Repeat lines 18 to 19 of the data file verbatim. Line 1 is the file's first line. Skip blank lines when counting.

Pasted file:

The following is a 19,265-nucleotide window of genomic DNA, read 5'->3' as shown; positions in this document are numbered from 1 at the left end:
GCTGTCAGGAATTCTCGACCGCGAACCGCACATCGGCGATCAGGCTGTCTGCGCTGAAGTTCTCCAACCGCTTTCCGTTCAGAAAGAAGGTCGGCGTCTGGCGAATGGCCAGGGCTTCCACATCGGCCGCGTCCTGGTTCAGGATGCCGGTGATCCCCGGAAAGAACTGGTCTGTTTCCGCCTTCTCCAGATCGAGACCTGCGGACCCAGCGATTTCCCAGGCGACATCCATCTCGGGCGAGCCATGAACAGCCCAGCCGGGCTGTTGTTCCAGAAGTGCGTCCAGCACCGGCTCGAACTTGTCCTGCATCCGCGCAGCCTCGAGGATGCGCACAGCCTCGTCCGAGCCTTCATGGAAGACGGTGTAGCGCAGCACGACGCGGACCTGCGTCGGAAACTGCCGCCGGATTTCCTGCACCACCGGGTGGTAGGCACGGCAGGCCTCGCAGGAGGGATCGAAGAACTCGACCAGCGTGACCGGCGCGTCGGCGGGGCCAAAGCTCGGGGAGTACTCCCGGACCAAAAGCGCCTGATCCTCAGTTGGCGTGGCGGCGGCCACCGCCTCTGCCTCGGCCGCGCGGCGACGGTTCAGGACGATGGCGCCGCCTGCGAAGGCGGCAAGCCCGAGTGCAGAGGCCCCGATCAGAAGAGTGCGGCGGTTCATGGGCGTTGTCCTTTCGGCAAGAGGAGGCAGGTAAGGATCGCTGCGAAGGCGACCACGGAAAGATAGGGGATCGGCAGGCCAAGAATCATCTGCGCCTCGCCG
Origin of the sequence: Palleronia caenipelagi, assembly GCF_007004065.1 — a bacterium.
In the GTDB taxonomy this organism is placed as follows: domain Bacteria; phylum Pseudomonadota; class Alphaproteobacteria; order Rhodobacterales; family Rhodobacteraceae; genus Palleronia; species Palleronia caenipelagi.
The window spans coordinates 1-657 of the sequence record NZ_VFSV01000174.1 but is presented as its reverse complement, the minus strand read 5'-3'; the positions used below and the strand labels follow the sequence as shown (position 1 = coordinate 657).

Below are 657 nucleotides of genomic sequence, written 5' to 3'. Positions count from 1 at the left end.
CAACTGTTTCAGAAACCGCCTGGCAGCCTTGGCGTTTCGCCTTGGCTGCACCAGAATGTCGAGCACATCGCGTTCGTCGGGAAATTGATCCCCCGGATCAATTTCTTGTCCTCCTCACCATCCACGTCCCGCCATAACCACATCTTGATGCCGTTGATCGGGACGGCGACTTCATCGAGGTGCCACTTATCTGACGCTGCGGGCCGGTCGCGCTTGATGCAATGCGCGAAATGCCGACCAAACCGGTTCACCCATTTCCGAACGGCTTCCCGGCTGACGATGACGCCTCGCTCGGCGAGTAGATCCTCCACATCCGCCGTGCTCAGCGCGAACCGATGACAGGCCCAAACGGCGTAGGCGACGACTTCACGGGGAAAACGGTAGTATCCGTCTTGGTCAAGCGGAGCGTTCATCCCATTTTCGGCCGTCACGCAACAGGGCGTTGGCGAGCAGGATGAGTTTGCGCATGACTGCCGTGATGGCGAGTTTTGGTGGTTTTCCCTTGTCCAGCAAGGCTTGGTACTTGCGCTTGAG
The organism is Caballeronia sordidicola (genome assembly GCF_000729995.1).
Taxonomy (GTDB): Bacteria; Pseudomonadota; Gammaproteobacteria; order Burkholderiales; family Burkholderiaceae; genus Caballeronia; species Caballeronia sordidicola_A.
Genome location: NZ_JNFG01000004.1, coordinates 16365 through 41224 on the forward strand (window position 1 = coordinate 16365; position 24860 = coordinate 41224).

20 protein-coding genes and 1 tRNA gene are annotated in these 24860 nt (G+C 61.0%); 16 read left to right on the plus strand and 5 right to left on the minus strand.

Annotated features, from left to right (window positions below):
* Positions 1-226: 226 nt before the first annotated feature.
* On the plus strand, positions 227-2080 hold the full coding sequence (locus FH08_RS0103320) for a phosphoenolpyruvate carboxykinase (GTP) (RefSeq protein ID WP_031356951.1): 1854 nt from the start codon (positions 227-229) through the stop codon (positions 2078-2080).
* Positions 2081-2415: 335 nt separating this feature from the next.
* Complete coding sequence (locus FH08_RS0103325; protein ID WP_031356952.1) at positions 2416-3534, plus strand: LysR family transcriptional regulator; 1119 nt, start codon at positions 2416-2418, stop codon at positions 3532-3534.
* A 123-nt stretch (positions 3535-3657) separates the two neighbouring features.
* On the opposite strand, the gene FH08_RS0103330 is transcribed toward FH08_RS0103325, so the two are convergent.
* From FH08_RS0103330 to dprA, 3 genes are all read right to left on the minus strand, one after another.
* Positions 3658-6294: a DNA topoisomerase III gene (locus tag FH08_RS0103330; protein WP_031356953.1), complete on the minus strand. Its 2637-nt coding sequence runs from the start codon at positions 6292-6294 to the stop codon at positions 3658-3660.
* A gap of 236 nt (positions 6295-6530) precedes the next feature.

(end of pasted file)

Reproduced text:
* On the opposite strand, the gene FH08_RS0103330 is transcribed toward FH08_RS0103325, so the two are convergent.
* From FH08_RS0103330 to dprA, 3 genes are all read right to left on the minus strand, one after another.